The Campus Activities Board initiates and promotes activities on campus. They work in conjunction with other clubs to help facilitate the success of their events. Those interested in public relations or event planning might find their niche here.

With over 60 chartered clubs to choose from, there are a plethora of resources within your campus walls. Yet, if time constraints limit your ability to commit to another class, internship or club, these other options might be a better choice:

Take tours of various workplaces that have peaked your interest and ask to shadow someone for a day.

Go online and chat with others in your field of interest. With many professions offering open chats and blogs, you’ll find people more than willing to share their likes or dislikes within their job. MyWorkster.com is a platform that provides MCC students and alumni a chance to connect.

Use the power of networking and talk to other students to see what their turning point was in deciding what major or job they’d be happy with. They might just have a suggestion that was not thought of before. But remember to take a stranger’s advice with a grain of salt. They may have had a bad day at work or have some other issues that can make them bias.

Don’t forget to take advantage of your talents, gifts or whatever you are passionate about. People find it is more gratifying to find a job they like doing verses getting that big pay check.

Take the time to make the decision that is right for you. It doesn’t need to be made overnight. Don’t beat yourself up for not knowing after the first, second or third attempt at finding what you really want to do. The more options you try, the more you can use as a resume builder.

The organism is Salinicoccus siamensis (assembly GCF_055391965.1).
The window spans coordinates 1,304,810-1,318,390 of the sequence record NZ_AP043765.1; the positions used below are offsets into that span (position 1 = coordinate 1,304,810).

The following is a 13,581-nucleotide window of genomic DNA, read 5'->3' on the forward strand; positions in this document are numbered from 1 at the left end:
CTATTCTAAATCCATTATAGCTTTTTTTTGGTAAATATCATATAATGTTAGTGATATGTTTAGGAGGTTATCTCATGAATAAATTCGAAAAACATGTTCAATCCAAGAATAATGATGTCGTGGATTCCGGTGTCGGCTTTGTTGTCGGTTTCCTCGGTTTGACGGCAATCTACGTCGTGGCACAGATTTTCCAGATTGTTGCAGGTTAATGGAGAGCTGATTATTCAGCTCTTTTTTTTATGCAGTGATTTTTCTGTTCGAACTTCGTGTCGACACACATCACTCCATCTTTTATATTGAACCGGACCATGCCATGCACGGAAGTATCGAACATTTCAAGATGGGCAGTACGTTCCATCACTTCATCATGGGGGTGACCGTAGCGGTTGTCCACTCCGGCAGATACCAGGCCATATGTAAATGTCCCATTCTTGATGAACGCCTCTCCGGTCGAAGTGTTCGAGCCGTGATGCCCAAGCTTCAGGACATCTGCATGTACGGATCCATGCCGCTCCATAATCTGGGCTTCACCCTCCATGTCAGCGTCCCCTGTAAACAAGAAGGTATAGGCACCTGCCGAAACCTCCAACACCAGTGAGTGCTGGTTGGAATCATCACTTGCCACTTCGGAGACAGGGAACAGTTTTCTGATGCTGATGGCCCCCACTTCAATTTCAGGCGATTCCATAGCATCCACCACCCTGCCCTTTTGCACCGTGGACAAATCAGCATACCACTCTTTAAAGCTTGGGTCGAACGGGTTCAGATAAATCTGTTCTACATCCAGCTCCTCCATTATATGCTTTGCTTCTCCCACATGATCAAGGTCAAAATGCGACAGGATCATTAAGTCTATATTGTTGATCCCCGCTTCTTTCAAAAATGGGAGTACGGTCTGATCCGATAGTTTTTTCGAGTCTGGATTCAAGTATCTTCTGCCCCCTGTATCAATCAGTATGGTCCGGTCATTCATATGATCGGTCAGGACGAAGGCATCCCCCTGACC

To help further guide you in your decision making, stop by the Career Center located in room 3-108, or check out their web page at: http://www.monroecc.edu/depts/careercenter/index.htm. Whether you’re a returning adult learner or first-time student, they have specific knowledge that can help you define your goals and point you in the right direction.

 

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About thewritegirlforthejob

During college, I began my writing career as a reporter for a newspaper. After graduating with honors in 2004, I continued my journalism and public relations education at Barry University and Empire State College(graduating with a BA). As a freelance writer, I have over 100+ published works and have had the honor of authoring the commissioned book, History Restored. Since starting my writing career, I've edited more books for authors rather than complete my own - since work comes first before I have the pleasure to write. I've been very lucky to be given the gift of having a very supportive family that has allowed me to share my passion of creating and writing and can already see my youngest wanting a page of her own soon.
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One Response to Tools to help you define your major and career

  1. Michelle Jackson says:

    Great job. I feel that your article was very informative and well put together. The wording of the piece is suitable for an admissions publication..